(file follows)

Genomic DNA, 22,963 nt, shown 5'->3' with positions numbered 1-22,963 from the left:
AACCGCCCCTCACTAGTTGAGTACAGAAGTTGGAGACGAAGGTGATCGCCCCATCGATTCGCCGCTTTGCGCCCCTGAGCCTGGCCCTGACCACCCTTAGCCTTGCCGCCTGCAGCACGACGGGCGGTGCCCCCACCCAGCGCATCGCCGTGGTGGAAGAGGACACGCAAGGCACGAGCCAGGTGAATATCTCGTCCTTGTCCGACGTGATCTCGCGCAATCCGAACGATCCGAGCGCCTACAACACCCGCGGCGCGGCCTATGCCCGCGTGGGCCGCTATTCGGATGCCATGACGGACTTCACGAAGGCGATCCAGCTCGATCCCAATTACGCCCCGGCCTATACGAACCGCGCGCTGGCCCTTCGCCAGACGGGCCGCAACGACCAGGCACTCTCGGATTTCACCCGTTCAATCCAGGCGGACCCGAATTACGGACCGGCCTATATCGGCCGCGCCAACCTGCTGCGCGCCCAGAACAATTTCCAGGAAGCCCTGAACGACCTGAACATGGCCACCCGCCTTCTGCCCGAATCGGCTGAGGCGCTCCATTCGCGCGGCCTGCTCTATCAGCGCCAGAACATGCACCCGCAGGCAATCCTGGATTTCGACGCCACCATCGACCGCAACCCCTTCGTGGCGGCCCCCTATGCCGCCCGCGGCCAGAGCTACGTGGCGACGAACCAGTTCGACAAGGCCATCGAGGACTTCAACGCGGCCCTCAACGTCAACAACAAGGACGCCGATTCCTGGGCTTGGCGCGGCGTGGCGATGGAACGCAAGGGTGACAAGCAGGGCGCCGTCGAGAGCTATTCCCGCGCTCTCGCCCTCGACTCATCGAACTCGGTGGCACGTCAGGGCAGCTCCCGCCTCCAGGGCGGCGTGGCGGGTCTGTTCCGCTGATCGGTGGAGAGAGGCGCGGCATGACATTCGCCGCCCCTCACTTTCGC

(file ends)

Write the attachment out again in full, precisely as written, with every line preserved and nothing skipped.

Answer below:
Genomic DNA, 22,963 nt, shown 5'->3' with positions numbered 1-22,963 from the left:
AACCGCCCCTCACTAGTTGAGTACAGAAGTTGGAGACGAAGGTGATCGCCCCATCGATTCGCCGCTTTGCGCCCCTGAGCCTGGCCCTGACCACCCTTAGCCTTGCCGCCTGCAGCACGACGGGCGGTGCCCCCACCCAGCGCATCGCCGTGGTGGAAGAGGACACGCAAGGCACGAGCCAGGTGAATATCTCGTCCTTGTCCGACGTGATCTCGCGCAATCCGAACGATCCGAGCGCCTACAACACCCGCGGCGCGGCCTATGCCCGCGTGGGCCGCTATTCGGATGCCATGACGGACTTCACGAAGGCGATCCAGCTCGATCCCAATTACGCCCCGGCCTATACGAACCGCGCGCTGGCCCTTCGCCAGACGGGCCGCAACGACCAGGCACTCTCGGATTTCACCCGTTCAATCCAGGCGGACCCGAATTACGGACCGGCCTATATCGGCCGCGCCAACCTGCTGCGCGCCCAGAACAATTTCCAGGAAGCCCTGAACGACCTGAACATGGCCACCCGCCTTCTGCCCGAATCGGCTGAGGCGCTCCATTCGCGCGGCCTGCTCTATCAGCGCCAGAACATGCACCCGCAGGCAATCCTGGATTTCGACGCCACCATCGACCGCAACCCCTTCGTGGCGGCCCCCTATGCCGCCCGCGGCCAGAGCTACGTGGCGACGAACCAGTTCGACAAGGCCATCGAGGACTTCAACGCGGCCCTCAACGTCAACAACAAGGACGCCGATTCCTGGGCTTGGCGCGGCGTGGCGATGGAACGCAAGGGTGACAAGCAGGGCGCCGTCGAGAGCTATTCCCGCGCTCTCGCCCTCGACTCATCGAACTCGGTGGCACGTCAGGGCAGCTCCCGCCTCCAGGGCGGCGTGGCGGGTCTGTTCCGCTGATCGGTGGAGAGAGGCGCGGCATGACATTCGCCGCCCCTCACTTTCGC